PORTRUSH, Northern Ireland – Brooks Koepka’s normally all-business demeanor opened slightly earlier this year when he was asked to describe caddie Ricky Elliott’s style.
“One [step], two, skip a few,” Koepka joked.
Koepka and Elliott have become one the game’s true power couples. Or maybe the better description would be odd couple.
Elliott, who began caddying for Koepka at the 2013 PGA Championship, is the perfect yin to the four-time major champion’s yang. Where Koepka can come across as intense, maybe even dour, on the course, Elliott is a quintessential Northern Irishman – effusive, quick-witted and welcoming to all.
Those who have watched Koepka roar through the Grand Slam landscape in recent years – he’s won four of his last nine major starts and has finished outside the top 10 just twice in that stretch – would imagine a player immune to the normal pressures of championship golf, but the truth is Elliott is a perfect and much-needed diversion.
“He keeps it light. He knows not to talk about golf while we're out there,” Koepka said on Tuesday at The Open. “He knows if I'm getting a little bit tense, maybe upset, angry, whatever it is, he can tell just by my walk. He can tell, just body language and I think that's what makes a great caddie.”
The most recent example of this came earlier this year at the PGA Championship when Koepka’s 54-hole lead of seven strokes had dwindled to just one shot following four consecutive bogeys starting at the 11th hole at Bethpage.
“When [Dustin Johnson] birdied the 15th we heard the roar and we were on 14 making a mess of that and we talked heading down the hill. I said, ‘We’re still there. You’ve bogeyed four in a row so there’s a good chance you’re probably going to par a few, now,’” Elliott said with a laugh at Bethpage.
It was exactly what Koepka needed on his way to victory and offers a glimpse into the duo’s unique relationship. It’s a bond that will be even more valuable this week at Royal Portrush, which is hosting The Open for the first time since 1951.
Elliott grew up in Portrush and learned to play the game on the rugged Dunluce Links which makes this week’s championship a much-awaited homecoming.
Koepka arrived in Portrush last Friday and he spent the day touring the town with Elliott. They went to Elliott’s childhood home, spent time with the caddie’s parents and even made a stop at the area’s iconic Harbour Bar.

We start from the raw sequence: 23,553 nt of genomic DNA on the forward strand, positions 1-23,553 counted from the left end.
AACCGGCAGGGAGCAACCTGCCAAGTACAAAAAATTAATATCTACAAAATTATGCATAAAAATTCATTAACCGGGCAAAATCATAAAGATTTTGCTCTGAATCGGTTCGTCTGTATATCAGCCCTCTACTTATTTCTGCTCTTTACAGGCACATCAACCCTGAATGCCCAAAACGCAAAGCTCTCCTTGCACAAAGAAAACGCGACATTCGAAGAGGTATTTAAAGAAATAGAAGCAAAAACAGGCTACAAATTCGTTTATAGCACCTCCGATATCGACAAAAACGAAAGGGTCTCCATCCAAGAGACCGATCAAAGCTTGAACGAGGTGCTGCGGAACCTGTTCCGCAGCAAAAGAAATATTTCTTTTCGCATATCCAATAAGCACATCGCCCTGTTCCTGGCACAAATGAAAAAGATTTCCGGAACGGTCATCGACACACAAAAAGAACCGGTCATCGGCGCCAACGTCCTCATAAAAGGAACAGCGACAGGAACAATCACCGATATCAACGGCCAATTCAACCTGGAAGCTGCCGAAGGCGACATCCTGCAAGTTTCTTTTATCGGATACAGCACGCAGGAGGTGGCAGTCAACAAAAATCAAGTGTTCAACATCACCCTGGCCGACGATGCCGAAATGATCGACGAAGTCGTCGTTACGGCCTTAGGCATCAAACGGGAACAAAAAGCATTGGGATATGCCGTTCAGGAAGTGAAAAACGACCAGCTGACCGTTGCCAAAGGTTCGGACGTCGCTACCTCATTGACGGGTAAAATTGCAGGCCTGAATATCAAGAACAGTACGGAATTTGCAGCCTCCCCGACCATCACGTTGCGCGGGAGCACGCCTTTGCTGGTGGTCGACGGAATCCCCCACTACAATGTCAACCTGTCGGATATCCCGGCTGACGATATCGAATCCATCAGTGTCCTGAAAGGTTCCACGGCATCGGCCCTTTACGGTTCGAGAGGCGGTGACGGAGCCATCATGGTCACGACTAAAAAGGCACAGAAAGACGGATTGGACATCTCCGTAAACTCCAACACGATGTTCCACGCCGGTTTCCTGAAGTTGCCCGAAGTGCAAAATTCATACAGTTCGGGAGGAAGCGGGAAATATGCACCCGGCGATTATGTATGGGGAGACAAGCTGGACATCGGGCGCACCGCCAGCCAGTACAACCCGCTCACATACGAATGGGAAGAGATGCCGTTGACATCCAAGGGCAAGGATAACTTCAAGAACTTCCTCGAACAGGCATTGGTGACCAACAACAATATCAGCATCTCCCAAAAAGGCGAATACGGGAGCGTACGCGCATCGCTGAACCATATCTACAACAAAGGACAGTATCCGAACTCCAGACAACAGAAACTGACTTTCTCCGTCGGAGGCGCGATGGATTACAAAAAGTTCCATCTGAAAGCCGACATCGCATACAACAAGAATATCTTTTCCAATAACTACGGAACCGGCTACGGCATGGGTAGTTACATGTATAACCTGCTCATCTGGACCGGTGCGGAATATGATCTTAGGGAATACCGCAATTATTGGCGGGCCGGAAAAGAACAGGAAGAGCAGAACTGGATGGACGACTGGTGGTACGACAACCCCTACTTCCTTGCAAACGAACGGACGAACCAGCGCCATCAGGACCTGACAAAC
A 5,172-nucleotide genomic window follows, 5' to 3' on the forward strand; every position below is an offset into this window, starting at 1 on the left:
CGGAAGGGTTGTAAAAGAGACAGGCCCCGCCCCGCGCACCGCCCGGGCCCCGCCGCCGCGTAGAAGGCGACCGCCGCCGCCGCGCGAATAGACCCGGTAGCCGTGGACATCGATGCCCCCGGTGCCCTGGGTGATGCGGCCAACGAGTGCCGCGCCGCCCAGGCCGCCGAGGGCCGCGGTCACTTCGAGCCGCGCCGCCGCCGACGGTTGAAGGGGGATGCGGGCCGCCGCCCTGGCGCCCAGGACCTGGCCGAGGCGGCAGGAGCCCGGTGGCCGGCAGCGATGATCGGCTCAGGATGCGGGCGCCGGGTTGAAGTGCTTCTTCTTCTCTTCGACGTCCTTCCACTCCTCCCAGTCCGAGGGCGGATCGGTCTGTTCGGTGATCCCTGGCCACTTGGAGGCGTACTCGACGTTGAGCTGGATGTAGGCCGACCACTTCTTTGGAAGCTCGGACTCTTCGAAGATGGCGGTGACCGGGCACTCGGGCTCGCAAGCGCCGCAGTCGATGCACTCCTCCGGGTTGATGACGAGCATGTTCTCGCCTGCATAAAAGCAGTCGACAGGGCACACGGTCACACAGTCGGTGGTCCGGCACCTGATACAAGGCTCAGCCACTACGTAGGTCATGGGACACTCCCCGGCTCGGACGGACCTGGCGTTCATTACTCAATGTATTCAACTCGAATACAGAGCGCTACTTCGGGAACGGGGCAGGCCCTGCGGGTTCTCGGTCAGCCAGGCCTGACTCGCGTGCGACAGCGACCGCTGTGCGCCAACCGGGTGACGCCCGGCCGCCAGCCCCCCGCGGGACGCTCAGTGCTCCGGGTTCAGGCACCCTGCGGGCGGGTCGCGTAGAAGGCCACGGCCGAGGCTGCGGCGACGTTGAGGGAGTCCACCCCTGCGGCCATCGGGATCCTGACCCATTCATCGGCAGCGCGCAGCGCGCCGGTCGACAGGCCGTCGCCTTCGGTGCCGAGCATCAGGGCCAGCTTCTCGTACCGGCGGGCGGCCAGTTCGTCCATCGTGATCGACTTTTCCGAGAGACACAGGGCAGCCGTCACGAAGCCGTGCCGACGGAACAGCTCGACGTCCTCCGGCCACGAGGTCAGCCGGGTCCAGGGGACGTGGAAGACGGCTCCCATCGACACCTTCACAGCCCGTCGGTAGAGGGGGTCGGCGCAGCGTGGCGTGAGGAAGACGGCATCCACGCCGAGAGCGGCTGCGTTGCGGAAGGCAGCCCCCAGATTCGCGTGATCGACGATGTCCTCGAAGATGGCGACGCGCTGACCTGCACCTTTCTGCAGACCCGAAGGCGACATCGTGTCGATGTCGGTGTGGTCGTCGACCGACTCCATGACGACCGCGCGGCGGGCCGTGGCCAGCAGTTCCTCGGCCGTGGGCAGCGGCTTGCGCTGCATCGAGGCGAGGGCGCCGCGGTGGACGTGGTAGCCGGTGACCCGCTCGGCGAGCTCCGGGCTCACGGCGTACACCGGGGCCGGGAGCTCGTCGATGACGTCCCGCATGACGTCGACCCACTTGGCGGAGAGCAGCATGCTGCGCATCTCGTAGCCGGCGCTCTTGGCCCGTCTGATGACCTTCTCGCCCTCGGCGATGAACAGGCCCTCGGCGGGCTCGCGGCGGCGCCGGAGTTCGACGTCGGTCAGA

“It's neat for him. It's neat for me to see because I feel like I've heard so much about this place, I just haven't been able to get here,” Koepka said.
If Royal Portrush is a mystery to most in this week’s field having just returned to The Open rotation, Elliott has provided Koepka with valuable insight, although in typical Elliott style he dismissed the notion.
“I don’t even think he knows I’m from Portrush,” Elliott laughed. “I’ve played there a lot growing up but Brooks hits the ball a lot different than the lines I hit it on. I’ll have to work with the yardage book a little bit.”
Koepka certainly knows Elliott’s connection to the links now and he also recognizes his caddie’s role in his success. The two met through a normal vetting process following the ’13 Open Championship. He was looking at a couple of options for a caddie as he was transitioning to the PGA Tour following a successful climb from the European Tour, and his swing coach Claude Harmon III suggested Elliott was the best option.
“I liked the way he went about things. He was kind of light. He was joking on the phone. And I want somebody that's not going to be so focused all the time,” Koepka said. “My personality, I laugh and joke on the golf course. I know it doesn't look like it, but the camera is not on us all the time.”
If Koepka isn’t exactly Mr. Smiles on the course Elliott provides a dose of much-needed distraction as well as the ability to say the right thing at the right time, which is the secret sauce in any successful player/caddie relationship.
The best example of this came during last year’s U.S. Open at Shinnecock when Koepka struggled to start the week.
“I think we were 7 over after maybe 25 holes or something like that. And [Elliott] turned to me and he just said, ‘You're not far out of it. I know it looks that way, but you're not far out of it, so get it going,’” Koepka recalled. “I kind of laughed at him. For the first time he really got serious with me and was like, 'No, get it going. You're not far out of it.'”
It’s that combination of levity and a light touch that have made Koepka and Elliott such a perfect, if not mismatched, pairing. And why Koepka’s torrid run through the majors is likely to continue this week. Given Elliott’s ties to Portrush, this victory celebration would undoubtedly eclipse all others.
“There would be nothing cooler. Put it this way, I don't think when he grew up that he ever thought there would be an Open Championship here. And to top it off, I don't think he ever thought he'd be a part of it,” Koepka said. “To be caddying and to be able to win one here . . . he'd be a legend, wouldn't he? He already is.”
Elliott certainly is a legend, at least in this corner of Northern Ireland, but a victory would be legendary.